Tourist Sites: Richard Wright and Margaret Walker’s Homes

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While the photo above may look like an ordinary home, it actually features the so-called childhood home of writer Richard Wright. Last week, I had the opportunity to see several Civil Rights and Civil War sites with the boyfriend. Somehow we managed to work the literature aspect into the trip as well. Going with him was like watching a movie with the “historian’s commentary” on. I could always count on him to confirm whether something was historically accurate or to quiz me on American and World history knowledge. Since he’s a teacher himself, you can trust there was always a lesson involved. This is a good thing. [deleted mushy talk]

During my disappointing search for African-American book news, I decided to make this post more personal. While mapping out our 3-4 day drive through the South, Natchez, Mississippi was added so that we could see Wright’s home. I knew I should have brought Black Boy along!

Today, while reviewing our trip photos, I was reminded to grab the book and find the specific passages involving his having lived in the pictured house. Here is what I found:

My mother arrived one afternoon with the news that we were going to live with her sister in Elaine, Arkansas, and that en route we would visit Granny, who had moved from Natchez to Jackson, Mississippi.

With that in mind, there is another landmark in Natchez’s Bluffs Park. The sign notes that Wright was born 22 miles away “nearby,” but the way the city claims him you would swear he spent most of his life in Natchez. Needless to say, that was not the case. Somebody call me out on this if I’m wrong. Even if the visit to Grandma’s house only took place once, visualizing how it may have been was difficult. The street was now rundown and ‘ghetto life’ demonstrated its finest assets. What’s really crazy is that Jackson, Mississippi doesn’t have one tourist site or monument dedicated to Wright. Again, if I’m wrong…let me know.

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Margaret Walker‘s Jackson, Mississippi home is mentioned in the city visitor’s guide. Information found online about Walker (for those of you who are like–who?) included:

Before her death in November, 1998, Walker had written more than 10 books and an unknown number of poems, short stories, essays, letters, reviews, and speeches. Walker was honored with a host of awards and accolades as well as four honorary degrees. Jackson, Mississippi, her home for much of her life, has honored her by naming July 12 “Margaret Walker Day.”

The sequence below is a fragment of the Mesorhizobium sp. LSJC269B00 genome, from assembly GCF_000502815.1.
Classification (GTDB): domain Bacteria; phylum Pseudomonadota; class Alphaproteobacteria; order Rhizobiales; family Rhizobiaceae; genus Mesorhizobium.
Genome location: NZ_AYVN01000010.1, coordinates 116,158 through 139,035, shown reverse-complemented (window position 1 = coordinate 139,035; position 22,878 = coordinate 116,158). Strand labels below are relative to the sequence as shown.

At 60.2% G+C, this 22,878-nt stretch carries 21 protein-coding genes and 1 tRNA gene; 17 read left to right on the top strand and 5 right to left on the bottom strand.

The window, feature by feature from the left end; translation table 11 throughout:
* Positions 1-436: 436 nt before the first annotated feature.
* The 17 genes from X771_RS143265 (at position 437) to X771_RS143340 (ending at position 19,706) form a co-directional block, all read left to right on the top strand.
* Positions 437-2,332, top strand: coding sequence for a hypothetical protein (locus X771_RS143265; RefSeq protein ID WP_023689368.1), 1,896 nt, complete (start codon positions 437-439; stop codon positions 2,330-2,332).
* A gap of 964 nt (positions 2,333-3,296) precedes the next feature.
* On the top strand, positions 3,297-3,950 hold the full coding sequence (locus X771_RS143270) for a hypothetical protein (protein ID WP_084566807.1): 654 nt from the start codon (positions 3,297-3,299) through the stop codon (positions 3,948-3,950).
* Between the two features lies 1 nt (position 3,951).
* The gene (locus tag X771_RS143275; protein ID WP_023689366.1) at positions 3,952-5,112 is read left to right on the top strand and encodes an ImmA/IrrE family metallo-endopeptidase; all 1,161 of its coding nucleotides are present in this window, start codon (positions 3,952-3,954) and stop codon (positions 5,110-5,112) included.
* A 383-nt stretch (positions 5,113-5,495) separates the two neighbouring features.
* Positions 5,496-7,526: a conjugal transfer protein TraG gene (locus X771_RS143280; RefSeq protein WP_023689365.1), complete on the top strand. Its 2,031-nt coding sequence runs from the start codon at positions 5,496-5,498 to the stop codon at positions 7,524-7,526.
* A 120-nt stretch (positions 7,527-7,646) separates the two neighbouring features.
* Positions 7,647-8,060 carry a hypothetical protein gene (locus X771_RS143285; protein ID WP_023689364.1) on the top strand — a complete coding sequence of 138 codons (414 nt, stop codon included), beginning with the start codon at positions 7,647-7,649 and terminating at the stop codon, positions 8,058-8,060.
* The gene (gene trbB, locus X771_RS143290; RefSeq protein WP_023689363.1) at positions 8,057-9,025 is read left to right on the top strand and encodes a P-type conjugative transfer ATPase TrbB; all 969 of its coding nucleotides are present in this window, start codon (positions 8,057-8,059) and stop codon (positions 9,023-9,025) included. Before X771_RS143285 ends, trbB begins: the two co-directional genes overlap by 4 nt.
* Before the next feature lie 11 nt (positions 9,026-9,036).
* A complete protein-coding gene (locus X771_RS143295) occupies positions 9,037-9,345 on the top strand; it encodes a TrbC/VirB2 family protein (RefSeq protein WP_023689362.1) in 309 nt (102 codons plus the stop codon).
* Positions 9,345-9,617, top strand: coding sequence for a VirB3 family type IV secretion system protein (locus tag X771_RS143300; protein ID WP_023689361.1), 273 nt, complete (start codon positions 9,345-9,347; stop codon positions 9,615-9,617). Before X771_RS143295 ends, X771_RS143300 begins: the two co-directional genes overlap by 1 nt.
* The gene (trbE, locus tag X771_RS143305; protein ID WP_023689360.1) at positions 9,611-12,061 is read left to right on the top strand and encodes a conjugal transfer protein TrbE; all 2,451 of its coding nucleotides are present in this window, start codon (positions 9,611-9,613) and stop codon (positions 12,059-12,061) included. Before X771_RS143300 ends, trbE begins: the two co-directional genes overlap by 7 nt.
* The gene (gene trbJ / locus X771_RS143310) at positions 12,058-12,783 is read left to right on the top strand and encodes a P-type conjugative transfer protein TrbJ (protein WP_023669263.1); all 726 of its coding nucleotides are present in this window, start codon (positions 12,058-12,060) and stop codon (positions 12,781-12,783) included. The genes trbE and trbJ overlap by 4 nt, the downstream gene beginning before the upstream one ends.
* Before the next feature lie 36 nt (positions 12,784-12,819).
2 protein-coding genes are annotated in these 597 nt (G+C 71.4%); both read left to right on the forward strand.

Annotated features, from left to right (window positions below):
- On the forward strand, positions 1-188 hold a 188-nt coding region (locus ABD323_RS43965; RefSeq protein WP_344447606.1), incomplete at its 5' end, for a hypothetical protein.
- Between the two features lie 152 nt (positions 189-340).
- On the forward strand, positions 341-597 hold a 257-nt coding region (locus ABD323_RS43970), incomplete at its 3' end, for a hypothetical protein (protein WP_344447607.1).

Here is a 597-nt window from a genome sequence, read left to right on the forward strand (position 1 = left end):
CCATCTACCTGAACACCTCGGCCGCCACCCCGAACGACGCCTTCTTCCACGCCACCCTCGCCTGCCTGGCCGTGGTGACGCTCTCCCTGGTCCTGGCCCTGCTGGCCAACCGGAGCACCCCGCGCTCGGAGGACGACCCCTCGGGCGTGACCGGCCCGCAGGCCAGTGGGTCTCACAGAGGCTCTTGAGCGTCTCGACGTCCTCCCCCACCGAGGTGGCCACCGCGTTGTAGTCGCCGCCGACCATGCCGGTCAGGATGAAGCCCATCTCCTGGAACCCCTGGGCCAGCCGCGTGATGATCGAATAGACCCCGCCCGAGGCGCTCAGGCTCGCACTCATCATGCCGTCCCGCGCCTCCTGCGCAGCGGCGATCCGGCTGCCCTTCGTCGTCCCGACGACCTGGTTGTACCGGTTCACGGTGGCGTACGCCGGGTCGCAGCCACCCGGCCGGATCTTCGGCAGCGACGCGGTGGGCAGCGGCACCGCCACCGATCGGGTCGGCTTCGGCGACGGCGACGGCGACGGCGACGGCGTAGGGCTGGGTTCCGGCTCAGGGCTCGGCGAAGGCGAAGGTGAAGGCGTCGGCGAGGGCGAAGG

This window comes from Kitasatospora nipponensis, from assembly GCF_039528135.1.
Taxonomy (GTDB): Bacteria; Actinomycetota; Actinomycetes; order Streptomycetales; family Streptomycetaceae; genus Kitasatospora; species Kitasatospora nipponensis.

So my question is, if Jackson, MS cares enough to mention Walker in their tourist guide and to dedicate a day to her, why can’t this same city better maintain her home? Maybe the family owns it and is forced to rent it out for money. Maybe people honestly just don’t care who Margaret Walker is (family, friends, and city officials alike). This house isn’t something that I would even verbally tell someone to see, let alone write a blurb about it in a city pamphlet. View the pictures and see the evidence for yourself.

If your cousins live in either one of the mentioned homes, tell them to email me and tell me what’s really going on. I’ll make a small donation toward repairs/upkeep. Dang.

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7 thoughts on “Tourist Sites: Richard Wright and Margaret Walker’s Homes

  1. Often when it comes to blacks who have accomplished something intellectually, politically, educationally, entertainment, etc the homes or center where they grew up are turned into tourist attraction but sometimes are not up kept like they should be. The Martin Luther King jr. center was not up kept like it should have been either, and it was deteriorating the government wanted to but it.

    Richard wright was also the one who made the term black power popular.